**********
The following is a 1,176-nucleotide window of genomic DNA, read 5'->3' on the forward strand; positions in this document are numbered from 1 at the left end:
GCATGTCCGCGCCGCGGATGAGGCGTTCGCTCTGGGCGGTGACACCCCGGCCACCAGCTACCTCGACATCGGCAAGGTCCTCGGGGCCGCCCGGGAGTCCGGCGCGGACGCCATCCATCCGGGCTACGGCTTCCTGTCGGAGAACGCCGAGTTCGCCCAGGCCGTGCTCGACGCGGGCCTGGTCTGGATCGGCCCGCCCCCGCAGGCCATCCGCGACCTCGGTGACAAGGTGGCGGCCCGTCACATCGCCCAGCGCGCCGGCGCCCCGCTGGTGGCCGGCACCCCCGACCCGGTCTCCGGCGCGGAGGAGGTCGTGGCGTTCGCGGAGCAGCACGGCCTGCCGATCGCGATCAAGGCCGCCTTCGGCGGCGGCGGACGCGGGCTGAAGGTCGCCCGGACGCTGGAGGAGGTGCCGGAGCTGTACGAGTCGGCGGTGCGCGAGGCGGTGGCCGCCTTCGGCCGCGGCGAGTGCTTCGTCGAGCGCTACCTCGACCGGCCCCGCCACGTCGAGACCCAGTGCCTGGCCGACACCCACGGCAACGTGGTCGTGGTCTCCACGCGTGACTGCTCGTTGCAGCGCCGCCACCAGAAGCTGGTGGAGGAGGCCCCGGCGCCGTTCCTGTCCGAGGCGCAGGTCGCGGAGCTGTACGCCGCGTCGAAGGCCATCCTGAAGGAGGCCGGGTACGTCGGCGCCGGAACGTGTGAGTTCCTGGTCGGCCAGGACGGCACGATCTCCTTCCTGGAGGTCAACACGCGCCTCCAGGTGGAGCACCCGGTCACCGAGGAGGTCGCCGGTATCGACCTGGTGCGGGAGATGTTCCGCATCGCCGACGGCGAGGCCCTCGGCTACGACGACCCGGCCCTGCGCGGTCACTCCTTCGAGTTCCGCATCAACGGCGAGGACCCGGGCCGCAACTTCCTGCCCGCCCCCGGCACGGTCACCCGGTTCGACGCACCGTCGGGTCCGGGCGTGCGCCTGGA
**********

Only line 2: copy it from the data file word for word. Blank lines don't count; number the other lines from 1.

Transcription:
GCATGTCCGCGCCGCGGATGAGGCGTTCGCTCTGGGCGGTGACACCCCGGCCACCAGCTACCTCGACATCGGCAAGGTCCTCGGGGCCGCCCGGGAGTCCGGCGCGGACGCCATCCATCCGGGCTACGGCTTCCTGTCGGAGAACGCCGAGTTCGCCCAGGCCGTGCTCGACGCGGGCCTGGTCTGGATCGGCCCGCCCCCGCAGGCCATCCGCGACCTCGGTGACAAGGTGGCGGCCCGTCACATCGCCCAGCGCGCCGGCGCCCCGCTGGTGGCCGGCACCCCCGACCCGGTCTCCGGCGCGGAGGAGGTCGTGGCGTTCGCGGAGCAGCACGGCCTGCCGATCGCGATCAAGGCCGCCTTCGGCGGCGGCGGACGCGGGCTGAAGGTCGCCCGGACGCTGGAGGAGGTGCCGGAGCTGTACGAGTCGGCGGTGCGCGAGGCGGTGGCCGCCTTCGGCCGCGGCGAGTGCTTCGTCGAGCGCTACCTCGACCGGCCCCGCCACGTCGAGACCCAGTGCCTGGCCGACACCCACGGCAACGTGGTCGTGGTCTCCACGCGTGACTGCTCGTTGCAGCGCCGCCACCAGAAGCTGGTGGAGGAGGCCCCGGCGCCGTTCCTGTCCGAGGCGCAGGTCGCGGAGCTGTACGCCGCGTCGAAGGCCATCCTGAAGGAGGCCGGGTACGTCGGCGCCGGAACGTGTGAGTTCCTGGTCGGCCAGGACGGCACGATCTCCTTCCTGGAGGTCAACACGCGCCTCCAGGTGGAGCACCCGGTCACCGAGGAGGTCGCCGGTATCGACCTGGTGCGGGAGATGTTCCGCATCGCCGACGGCGAGGCCCTCGGCTACGACGACCCGGCCCTGCGCGGTCACTCCTTCGAGTTCCGCATCAACGGCGAGGACCCGGGCCGCAACTTCCTGCCCGCCCCCGGCACGGTCACCCGGTTCGACGCACCGTCGGGTCCGGGCGTGCGCCTGGA